Making the Move From HTML 4 to xHTML and CSS
By Bruno Marchand ; March 7th, 2009
Tagged:  •  

I originally taught myself HTML 4.0 a few years ago, but I found it difficult to make the transition to using xHTML with CSS (Cascading Style Sheets). However, due to being involved with a small website I was forced to make sense of it. In this article I will run through the practical implications of switching between the two, in other words what you will need to do to make your HTML work with stylesheets.


I’m not going to go over the history of xHTML here, but you should take note that there are many ‘tags’ that have been deprecated and should be avoided in when using xHTML.


The first important difference in xHTML comes in the form of its syntax. The language is case sensitive, so it is all written in lowercase, no more use of caps! Secondly, ‘tags’, or elements to be technical, are now classified into two types: those that 'contain' data, and those that are 'empty'. An example of the former might be a paragraph element, which has a closing tag. That which is in between these two tags is the 'contained data'. For instance, a sentence is understood to be data. An example of an empty tag could be a line break, and is written slightly differently than in HTML 4.0, instead of having a forward-slash just after the opening bracket the forward-slash must be written just before the closing bracket and must be preceded by a space. Other 'empty' types include the image element and the horizontal rule element .


Another point to bear in mind is that because xHTML is supposed to be compatible across various devices, all images must have alternative descriptions (which means you have to make use of the 'alt' attribute in image elements, it’s no longer just an option). Similarly, you'll be making extensive use of the 'id' attribute in xHTML (similar to the 'name' attribute, but used differently - see below).


The biggest hurdle for myself personally was learning the syntax of CSS. There are actually three ways of using CSS, of which one is to create a separate document with a .css extension. This file will contain all the styling attributes of the elements in your xHTML code. You can also place CSS in the ‘head’ element (using 'style' as an element), or you can embed it into an element anywhere in your code (for this you would use the ‘style’ attribute). Using an external file can be useful as changes made to this one document cascade throughout your entire website, hence eliminating the need to change the code on each page. The syntax basically consists of a 'selector', which can either be an 'id' selector, a class selector or a generic class selector . So, for instance, I've given an ‘img’ element the id "MyImg", then I go to my css section/file and create the selector #MyImg {}. Here's where the syntax comes in. the # symbol means that I've created an id selector, so what follows in the curly brackets will apply to all elements with the id "MyImg". An example might look something like this:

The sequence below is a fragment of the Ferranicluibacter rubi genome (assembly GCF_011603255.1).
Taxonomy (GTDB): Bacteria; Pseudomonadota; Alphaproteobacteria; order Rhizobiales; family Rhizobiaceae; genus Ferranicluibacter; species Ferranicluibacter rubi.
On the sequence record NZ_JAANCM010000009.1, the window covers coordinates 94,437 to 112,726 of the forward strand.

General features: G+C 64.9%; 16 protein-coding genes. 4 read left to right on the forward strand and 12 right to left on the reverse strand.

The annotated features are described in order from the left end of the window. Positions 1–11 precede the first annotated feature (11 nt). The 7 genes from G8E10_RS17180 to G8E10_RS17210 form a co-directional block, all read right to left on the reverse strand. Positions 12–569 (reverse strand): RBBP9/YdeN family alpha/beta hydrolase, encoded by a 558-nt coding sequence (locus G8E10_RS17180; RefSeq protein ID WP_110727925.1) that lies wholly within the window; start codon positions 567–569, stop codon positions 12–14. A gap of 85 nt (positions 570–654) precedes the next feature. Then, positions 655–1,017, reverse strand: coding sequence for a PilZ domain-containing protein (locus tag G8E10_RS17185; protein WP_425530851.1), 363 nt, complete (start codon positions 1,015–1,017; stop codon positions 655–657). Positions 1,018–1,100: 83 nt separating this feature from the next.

#MyImg {
width: 200px;
height: 100px;
border: 0px


Notice that I use a colon in place of the equals sign to assign values. If you fail to do this your styles will not be applied. Also, each attribute is followed by a semicolon which separates them. If you do not follow this syntax when using CSS your styling will not come into effect. The last thing you need to know to get started is how to link your external CSS document to your xHTML document. Just nest a element in your 'head' element and you're ready to go. There are plenty of new ways to perform tasks such as positioning in CSS. Have fun playing around with these new possibilities!



Bruno Marchand is currently studying web development part-time, as well as a holistic complimentary health modality called Integrated Bodywork. In his spare time he does SEO for Africapic; he enjoys fire dancing and has a great affinity for reptiles.

Post new comment

The content of this field is kept private and will not be shown publicly.
  • Lines and paragraphs break automatically.
  • Flash can be added to this post.
  • You may post code using <code>...</code> (generic) or <?php ... ?> (highlighted PHP) tags.

More information about formatting options

To prevent automated spam submissions leave this field empty.